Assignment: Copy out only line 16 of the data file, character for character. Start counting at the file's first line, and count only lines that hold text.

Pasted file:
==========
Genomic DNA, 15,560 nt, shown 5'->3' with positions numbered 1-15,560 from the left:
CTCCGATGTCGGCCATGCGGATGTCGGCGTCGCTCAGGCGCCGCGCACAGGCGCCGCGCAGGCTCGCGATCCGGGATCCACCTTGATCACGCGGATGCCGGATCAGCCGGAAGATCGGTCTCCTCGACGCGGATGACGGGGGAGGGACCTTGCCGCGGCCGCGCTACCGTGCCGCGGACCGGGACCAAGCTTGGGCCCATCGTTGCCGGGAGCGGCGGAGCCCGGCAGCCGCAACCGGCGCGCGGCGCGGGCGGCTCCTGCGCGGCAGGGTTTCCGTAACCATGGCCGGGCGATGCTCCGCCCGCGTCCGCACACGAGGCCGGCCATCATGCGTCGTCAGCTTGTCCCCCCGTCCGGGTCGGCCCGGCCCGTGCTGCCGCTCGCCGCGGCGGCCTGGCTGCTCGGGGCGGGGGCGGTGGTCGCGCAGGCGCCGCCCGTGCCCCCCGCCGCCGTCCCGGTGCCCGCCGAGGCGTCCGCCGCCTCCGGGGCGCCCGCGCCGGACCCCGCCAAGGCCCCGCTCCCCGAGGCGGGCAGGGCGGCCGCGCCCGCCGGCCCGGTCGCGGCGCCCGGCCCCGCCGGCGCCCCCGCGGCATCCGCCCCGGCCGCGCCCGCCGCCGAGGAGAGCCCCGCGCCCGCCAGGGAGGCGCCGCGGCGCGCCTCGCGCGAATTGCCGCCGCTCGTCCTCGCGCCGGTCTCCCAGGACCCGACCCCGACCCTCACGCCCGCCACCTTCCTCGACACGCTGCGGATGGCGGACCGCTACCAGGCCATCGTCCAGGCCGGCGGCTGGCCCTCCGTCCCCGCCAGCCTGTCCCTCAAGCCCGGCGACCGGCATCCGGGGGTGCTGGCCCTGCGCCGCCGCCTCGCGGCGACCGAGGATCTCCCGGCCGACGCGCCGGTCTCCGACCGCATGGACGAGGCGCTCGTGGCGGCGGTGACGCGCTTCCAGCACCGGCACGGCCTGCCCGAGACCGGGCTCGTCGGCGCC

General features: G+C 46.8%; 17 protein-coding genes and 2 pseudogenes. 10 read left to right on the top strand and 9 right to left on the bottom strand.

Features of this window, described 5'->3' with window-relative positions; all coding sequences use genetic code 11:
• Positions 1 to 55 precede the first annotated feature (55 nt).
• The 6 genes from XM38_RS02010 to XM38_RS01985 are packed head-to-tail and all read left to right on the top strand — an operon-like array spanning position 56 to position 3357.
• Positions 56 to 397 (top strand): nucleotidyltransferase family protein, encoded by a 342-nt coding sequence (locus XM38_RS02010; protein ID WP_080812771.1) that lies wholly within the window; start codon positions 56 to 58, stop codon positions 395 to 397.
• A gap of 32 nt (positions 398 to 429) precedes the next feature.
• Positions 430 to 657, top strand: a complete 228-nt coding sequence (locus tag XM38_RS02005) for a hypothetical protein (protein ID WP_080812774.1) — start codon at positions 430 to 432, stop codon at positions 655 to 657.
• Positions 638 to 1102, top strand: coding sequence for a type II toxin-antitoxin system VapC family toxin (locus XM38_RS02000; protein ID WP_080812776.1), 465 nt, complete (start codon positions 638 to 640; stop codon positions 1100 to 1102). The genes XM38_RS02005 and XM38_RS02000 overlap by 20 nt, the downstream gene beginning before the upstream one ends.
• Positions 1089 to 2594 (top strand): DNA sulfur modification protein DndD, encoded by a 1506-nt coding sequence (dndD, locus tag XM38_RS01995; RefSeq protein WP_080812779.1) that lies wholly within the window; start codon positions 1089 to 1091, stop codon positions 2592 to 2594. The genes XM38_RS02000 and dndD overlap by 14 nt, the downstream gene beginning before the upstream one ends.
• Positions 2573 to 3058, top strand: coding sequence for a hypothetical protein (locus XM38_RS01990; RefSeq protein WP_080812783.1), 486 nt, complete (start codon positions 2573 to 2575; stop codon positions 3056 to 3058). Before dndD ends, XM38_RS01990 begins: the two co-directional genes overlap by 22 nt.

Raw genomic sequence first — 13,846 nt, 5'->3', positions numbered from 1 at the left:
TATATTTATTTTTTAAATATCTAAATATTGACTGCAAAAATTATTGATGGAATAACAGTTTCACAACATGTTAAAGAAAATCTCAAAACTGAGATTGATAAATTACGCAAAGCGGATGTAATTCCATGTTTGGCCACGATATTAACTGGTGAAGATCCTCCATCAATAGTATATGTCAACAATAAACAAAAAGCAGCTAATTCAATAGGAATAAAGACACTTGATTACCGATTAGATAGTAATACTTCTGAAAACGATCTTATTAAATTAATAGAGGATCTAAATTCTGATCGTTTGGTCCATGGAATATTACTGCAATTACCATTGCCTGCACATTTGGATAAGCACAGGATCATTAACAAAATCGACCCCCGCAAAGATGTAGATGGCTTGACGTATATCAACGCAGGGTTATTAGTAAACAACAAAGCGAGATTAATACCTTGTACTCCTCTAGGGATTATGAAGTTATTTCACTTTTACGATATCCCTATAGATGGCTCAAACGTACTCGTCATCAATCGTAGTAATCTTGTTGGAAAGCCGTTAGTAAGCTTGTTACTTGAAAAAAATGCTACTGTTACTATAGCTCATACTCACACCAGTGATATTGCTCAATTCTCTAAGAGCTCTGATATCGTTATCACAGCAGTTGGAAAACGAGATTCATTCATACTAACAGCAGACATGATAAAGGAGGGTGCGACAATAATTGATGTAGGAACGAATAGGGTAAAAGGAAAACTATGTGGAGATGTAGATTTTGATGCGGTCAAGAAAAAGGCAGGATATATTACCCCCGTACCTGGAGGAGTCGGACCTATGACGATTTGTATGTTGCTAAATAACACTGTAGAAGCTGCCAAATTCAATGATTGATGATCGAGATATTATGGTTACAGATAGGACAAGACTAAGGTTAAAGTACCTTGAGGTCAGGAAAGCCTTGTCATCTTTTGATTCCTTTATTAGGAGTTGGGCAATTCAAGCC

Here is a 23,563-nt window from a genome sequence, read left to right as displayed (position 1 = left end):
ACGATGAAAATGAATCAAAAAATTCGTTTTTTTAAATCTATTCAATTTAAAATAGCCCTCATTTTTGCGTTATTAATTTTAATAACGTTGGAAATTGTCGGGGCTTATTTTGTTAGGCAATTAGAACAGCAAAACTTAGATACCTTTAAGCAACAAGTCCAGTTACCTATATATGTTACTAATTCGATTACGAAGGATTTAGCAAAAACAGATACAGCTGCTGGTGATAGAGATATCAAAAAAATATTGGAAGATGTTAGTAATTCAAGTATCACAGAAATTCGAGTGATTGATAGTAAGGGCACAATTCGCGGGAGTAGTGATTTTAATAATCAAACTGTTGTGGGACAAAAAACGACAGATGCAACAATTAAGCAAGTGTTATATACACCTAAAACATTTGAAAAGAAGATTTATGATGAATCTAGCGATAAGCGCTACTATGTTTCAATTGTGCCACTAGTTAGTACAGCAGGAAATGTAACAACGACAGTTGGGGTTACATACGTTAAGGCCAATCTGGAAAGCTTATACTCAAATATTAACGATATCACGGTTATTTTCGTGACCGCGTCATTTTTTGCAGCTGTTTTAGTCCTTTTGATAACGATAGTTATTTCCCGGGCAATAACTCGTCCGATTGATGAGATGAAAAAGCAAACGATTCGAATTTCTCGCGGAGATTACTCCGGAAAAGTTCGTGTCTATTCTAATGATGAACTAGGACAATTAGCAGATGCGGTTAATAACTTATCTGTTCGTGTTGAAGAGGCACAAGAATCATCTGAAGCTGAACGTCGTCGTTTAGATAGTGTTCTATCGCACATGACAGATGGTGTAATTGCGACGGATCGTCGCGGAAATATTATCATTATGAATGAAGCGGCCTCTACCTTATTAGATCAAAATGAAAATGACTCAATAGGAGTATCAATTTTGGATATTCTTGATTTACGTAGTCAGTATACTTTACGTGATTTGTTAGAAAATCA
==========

ACGATGAAAATGAATCAAAAAATTCGTTTTTTTAAATCTATTCAATTTAAAATAGCCCTCATTTTTGCGTTATTAATTTTAATAACGTTGGAAATTGTCGGGGCTTATTTTGTTAGGCAATTAGAACAGCAAAACTTAGATACCTTTAAGCAACAAGTCCAGTTACCTATATATGTTACTAATTCGATTACGAAGGATTTAGCAAAAACAGATACAGCTGCTGGTGATAGAGATATCAAAAAAATATTGGAAGATGTTAGTAATTCAAGTATCACAGAAATTCGAGTGATTGATAGTAAGGGCACAATTCGCGGGAGTAGTGATTTTAATAATCAAACTGTTGTGGGACAAAAAACGACAGATGCAACAATTAAGCAAGTGTTATATACACCTAAAACATTTGAAAAGAAGATTTATGATGAATCTAGCGATAAGCGCTACTATGTTTCAATTGTGCCACTAGTTAGTACAGCAGGAAATGTAACAACGACAGTTGGGGTTACATACGTTAAGGCCAATCTGGAAAGCTTATACTCAAATATTAACGATATCACGGTTATTTTCGTGACCGCGTCATTTTTTGCAGCTGTTTTAGTCCTTTTGATAACGATAGTTATTTCCCGGGCAATAACTCGTCCGATTGATGAGATGAAAAAGCAAACGATTCGAATTTCTCGCGGAGATTACTCCGGAAAAGTTCGTGTCTATTCTAATGATGAACTAGGACAATTAGCAGATGCGGTTAATAACTTATCTGTTCGTGTTGAAGAGGCACAAGAATCATCTGAAGCTGAACGTCGTCGTTTAGATAGTGTTCTATCGCACATGACAGATGGTGTAATTGCGACGGATCGTCGCGGAAATATTATCATTATGAATGAAGCGGCCTCTACCTTATTAGATCAAAATGAAAATGACTCAATAGGAGTATCAATTTTGGATATTCTTGATTTACGTAGTCAGTATACTTTACGTGATTTGTTAGAAAATCA